For many staffers, it was an unsettling and questionable choice at a high-stakes moment when Hunter Biden’s look, just weeks after he was convicted of gun crimes, took a bigger role in advising his father.
Despite the uncertainty, Biden’s re-election campaign is moving forward with aggressive plans. He plans to pair his in-person events with a new $50 million ad campaign this month to capitalize on high-viewing moments like the Summer Olympics, which begin July 26 in Paris.
Biden, Vice President Kamala Harris, First Lady Jill Biden and Second Gentleman Doug Emhoff are scheduled to travel to each battleground state this month, while organizers plan to knock on more than 3 million doors in July and August to reach voters in person. a new $17 million effort.
Biden himself is scheduled to campaign in Pennsylvania on Sunday. He was originally scheduled to speak to the National Education Association in Philadelphia on Sunday, but the campaign canceled the plans after the group announced a strike on Friday. According to the campaign, the president does not cross a line.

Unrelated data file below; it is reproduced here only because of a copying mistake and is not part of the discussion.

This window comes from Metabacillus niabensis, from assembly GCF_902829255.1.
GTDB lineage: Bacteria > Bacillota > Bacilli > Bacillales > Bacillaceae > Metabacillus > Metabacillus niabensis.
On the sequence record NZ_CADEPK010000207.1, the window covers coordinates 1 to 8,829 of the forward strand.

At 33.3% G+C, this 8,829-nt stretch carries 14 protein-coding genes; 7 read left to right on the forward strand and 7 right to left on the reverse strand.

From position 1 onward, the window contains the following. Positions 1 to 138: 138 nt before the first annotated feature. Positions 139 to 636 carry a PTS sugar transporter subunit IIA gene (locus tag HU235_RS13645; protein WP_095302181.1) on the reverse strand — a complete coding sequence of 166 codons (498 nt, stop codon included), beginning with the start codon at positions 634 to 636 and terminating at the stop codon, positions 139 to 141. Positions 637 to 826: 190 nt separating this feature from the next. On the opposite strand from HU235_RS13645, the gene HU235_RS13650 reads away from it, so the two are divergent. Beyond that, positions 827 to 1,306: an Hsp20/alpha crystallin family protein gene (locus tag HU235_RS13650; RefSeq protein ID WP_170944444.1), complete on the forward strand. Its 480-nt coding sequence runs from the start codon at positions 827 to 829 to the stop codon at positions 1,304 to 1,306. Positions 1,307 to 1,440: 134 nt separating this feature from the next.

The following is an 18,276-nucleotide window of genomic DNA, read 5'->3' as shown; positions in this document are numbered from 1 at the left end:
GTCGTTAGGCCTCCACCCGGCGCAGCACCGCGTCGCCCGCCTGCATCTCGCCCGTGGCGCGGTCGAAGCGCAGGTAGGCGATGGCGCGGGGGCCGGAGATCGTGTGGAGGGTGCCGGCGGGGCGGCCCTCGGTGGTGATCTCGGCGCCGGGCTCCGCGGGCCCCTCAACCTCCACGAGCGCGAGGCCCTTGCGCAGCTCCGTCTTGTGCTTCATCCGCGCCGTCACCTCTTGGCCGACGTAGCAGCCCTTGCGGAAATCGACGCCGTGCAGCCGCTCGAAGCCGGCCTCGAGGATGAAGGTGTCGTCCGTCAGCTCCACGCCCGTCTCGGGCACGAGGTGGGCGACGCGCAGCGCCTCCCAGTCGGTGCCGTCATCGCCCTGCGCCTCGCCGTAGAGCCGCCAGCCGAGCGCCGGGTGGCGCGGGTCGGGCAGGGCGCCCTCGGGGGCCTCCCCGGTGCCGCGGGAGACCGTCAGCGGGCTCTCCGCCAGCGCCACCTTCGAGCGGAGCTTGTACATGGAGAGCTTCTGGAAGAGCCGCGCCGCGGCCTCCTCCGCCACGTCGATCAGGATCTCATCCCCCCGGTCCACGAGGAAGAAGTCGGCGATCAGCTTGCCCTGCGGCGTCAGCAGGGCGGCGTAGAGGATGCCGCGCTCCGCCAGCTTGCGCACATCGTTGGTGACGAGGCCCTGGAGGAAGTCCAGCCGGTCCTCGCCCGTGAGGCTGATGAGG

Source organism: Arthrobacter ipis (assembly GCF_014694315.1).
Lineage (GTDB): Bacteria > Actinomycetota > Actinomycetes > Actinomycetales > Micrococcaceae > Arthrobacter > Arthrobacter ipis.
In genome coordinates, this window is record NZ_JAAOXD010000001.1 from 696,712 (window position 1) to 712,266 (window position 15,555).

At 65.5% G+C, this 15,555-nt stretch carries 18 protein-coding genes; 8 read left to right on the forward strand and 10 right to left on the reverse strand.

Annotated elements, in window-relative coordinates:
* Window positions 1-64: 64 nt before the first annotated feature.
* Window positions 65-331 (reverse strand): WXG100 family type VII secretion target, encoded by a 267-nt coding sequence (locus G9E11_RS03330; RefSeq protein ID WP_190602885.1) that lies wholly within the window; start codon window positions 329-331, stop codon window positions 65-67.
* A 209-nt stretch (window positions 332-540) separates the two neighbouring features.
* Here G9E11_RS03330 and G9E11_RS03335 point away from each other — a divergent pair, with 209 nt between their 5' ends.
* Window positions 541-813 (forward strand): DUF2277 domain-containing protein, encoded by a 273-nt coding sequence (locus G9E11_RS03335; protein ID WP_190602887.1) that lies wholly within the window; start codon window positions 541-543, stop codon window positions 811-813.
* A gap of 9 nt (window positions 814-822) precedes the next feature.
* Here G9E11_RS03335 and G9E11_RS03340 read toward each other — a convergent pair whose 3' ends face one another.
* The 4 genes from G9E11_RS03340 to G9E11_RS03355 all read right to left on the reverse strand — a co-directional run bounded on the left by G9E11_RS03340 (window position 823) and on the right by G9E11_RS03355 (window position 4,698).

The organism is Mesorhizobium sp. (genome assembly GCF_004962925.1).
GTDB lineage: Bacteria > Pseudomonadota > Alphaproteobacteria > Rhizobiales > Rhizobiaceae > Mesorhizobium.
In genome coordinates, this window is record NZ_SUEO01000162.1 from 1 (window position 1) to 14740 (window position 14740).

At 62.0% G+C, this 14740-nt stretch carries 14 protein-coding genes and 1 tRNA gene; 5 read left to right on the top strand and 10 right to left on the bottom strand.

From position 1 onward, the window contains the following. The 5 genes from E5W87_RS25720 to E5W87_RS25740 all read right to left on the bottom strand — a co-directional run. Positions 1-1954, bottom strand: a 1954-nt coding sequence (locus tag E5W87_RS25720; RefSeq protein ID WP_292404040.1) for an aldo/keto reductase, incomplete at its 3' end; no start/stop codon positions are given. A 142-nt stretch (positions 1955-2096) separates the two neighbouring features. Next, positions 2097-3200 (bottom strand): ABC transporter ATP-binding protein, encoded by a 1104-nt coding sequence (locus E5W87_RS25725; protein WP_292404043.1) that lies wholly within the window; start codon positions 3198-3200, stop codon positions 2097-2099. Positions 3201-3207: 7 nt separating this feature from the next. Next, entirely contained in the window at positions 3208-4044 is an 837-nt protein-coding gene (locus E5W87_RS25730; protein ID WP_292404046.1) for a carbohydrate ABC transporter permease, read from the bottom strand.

He will travel to southwestern states, including Nevada, after hosting next week’s NATO summit in Washington, the campaign said Friday. He continues to focus his travels on the so-called “blue wall” states — Wisconsin, Pennsylvania and Michigan — that have been critical for him in the past.
In the strategic memo released Friday morning, the campaign also specifically emphasized that Biden will participate in “frequent, unusual moments” – which once marked the career of the sociable, cheerful politician, which nevertheless declined during his presidency.
Every moment is now critical for Biden to regain the confidence lost from last week’s shaky performance in Atlanta. But the president continued to make slip-ups that didn’t help that effort.
In an interview with Philadelphia radio station WURD that aired Thursday, Biden stumbled and said, “I’m proud to be, as I said, the first vice president, the first black woman to serve under a black president.” oft-used lines about being proud to have served alongside the first black president and elected the first black woman as vice president.